About Juliana Smith

Juliana Szucs Smith has been working for Ancestry.com for more than 16 years. She began her family history journey trolling through microfilms with her mother at the age of 11. She has written many articles for online and print genealogical publications and wrote the "Computers and Technology" chapter of The Source: A Guidebook of American Genealogy. Juliana holds a certificate from Boston University's Online Genealogical Research Program, and is currently on the clock working towards certification from the Board for Certification of Genealogists.

Past Articles

Minnesota: Land of 10,000 Lakes, and Perhaps Your Ancestors?

Posted on May 10, 2014 in Ancestry.com Site, Research

The “Land of 10,000 Lakes” actually has closer to 12,000 lakes that are more than 10 acres in size (11, 842 to be exact). There are also 6,564 natural rivers and streams that flow through 69,200 miles, and more than 10 million acres of wetlands. With all that water, it’s not surprising that there’s even… Read more

With Polish Pride: Celebrating Constitution Day

Posted on May 3, 2014 in Ancestry.com Site, Juliana's Corner

The other day marked my paternal grandmother’s 108th birthday and although she’s been gone nearly 18 years, I still miss her dearly. I can remember sitting and listening to her tell me about the trips she’d gone on and the days of her youth when she and Grandpa won dance contests in Cleveland. I especially… Read more

This Week and Always, We Remember

Posted on April 28, 2014 in Juliana's Corner, World Archives Project

In the U.S., yesterday marked the start of Days of Remembrance of the Victims of the Holocaust. It began with a House resolution in 1979 that set aside April 28th and 29th, the anniversary of the liberation of the concentration camp at Dachau, as days to remember those whose lives were cut short by the… Read more

Tattoos: Signs of an “Interesting Past”

Posted on April 17, 2014 in Ancestry.com Site, Collections, Content, Juliana's Corner, Research, Social Media, Stories

Jack London is quoted as saying, “Show me a man with a tattoo and I’ll show you a man with an interesting past.” My great-great-grandfather, Thomas Howley, was certainly no exception. In 1864, he joined the U.S. Navy under an assumed name so his wife wouldn’t find out. (She found out. She was not happy.)… Read more

New State Research Guide: Welcome to Maine, The “Pine Tree State”

Posted on April 4, 2014 in Ancestry.com Site

This week’s dive into the history of the state of Maine was an interesting one and full of contradictions. It is the largest New England state (nearly as large as all of the other New England states combined), and it is also the most sparsely populated state east of the Mississippi. It declared war on… Read more

The Year Was 1941

Posted on April 2, 2014 in Juliana's Corner, Moments in Time

With the upcoming release of Captain America, I thought it would be timely to take a look at what was going on in the real world during the year the original comic was released, 1941.   The year opened with President Franklin Delano Roosevelt’s famous Four Freedoms Speech. In this State of the Union address, the… Read more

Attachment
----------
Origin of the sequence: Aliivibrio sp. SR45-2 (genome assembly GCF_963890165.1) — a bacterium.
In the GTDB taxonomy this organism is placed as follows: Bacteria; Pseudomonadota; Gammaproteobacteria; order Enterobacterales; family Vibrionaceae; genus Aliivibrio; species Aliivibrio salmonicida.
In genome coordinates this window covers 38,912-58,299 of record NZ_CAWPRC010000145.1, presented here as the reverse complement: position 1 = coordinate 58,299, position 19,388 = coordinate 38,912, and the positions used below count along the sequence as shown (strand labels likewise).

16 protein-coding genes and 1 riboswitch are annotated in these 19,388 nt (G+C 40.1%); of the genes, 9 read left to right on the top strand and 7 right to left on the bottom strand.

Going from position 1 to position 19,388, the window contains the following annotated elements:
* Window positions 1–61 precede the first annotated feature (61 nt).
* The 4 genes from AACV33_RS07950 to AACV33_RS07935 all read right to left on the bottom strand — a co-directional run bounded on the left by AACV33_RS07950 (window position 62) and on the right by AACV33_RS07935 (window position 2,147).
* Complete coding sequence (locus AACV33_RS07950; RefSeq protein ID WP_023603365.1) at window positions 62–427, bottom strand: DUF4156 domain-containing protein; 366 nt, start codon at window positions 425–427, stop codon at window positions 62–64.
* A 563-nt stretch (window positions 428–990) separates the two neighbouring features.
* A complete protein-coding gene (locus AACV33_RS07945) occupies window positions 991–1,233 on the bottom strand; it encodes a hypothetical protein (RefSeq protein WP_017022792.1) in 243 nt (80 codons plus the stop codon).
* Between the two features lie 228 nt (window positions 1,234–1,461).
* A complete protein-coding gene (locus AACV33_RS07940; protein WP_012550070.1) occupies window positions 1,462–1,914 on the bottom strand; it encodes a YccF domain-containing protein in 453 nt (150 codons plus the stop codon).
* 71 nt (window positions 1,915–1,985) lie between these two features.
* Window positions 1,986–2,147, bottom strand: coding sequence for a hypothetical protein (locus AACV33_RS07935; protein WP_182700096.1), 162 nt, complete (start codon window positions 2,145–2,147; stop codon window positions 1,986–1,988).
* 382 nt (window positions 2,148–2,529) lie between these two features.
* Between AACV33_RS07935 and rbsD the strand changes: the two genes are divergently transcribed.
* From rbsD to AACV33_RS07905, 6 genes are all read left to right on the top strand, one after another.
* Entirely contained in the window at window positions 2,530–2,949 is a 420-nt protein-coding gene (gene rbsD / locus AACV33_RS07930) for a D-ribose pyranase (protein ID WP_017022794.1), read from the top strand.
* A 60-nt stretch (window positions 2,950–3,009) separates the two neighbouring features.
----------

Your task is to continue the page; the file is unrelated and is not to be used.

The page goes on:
Finding Maiden Names

Posted on March 18, 2014 in Juliana's Corner, Research

March is Women’s History Month and while you see plenty of coverage of high-profile women in the news and online, I think it’s equally important to honor the women in our own families. Their day-to-day struggles may not surface in history books, but their legacy lives on in the generations that followed them. Finding the… Read more

Kiss Me: I’m Irish Too!

Posted on March 14, 2014 in AncestryDNA, Juliana's Corner

Reading Anna Swayne’s blog post, Luck of The Irish: How Irish Are You?, I was reminded of the friendly sibling rivalry between my sisters and I shared when it came to who was more Irish. I can confirm Anna’s find that proximity to being born near St. Patrick’s Day does not factor in when it comes… Read more

New State Research Guide: Welcome to the Constitution State! Connecticut

Posted on March 1, 2014 in Research

As a self-confessed history-geek, one of the biggest perks of my job is getting to dive in and learn about new places and times. This week I got to learn about the “Constitution State” (or “Nutmeg State” if you prefer). As I dug into early Connecticut, one of the things that struck me was the… Read more

The Mitchelville Preservation Project

Posted on February 27, 2014 in Moments in Time, Stories

I love hearing about interesting projects that incorporate family history into history on a larger scale. Last fall when I was in Utah, my friend Kim Harrison, who is the product manager for our institutional accounts, told me about a unique project that is commemorating the first self-governed town of freed slaves in America. During… Read more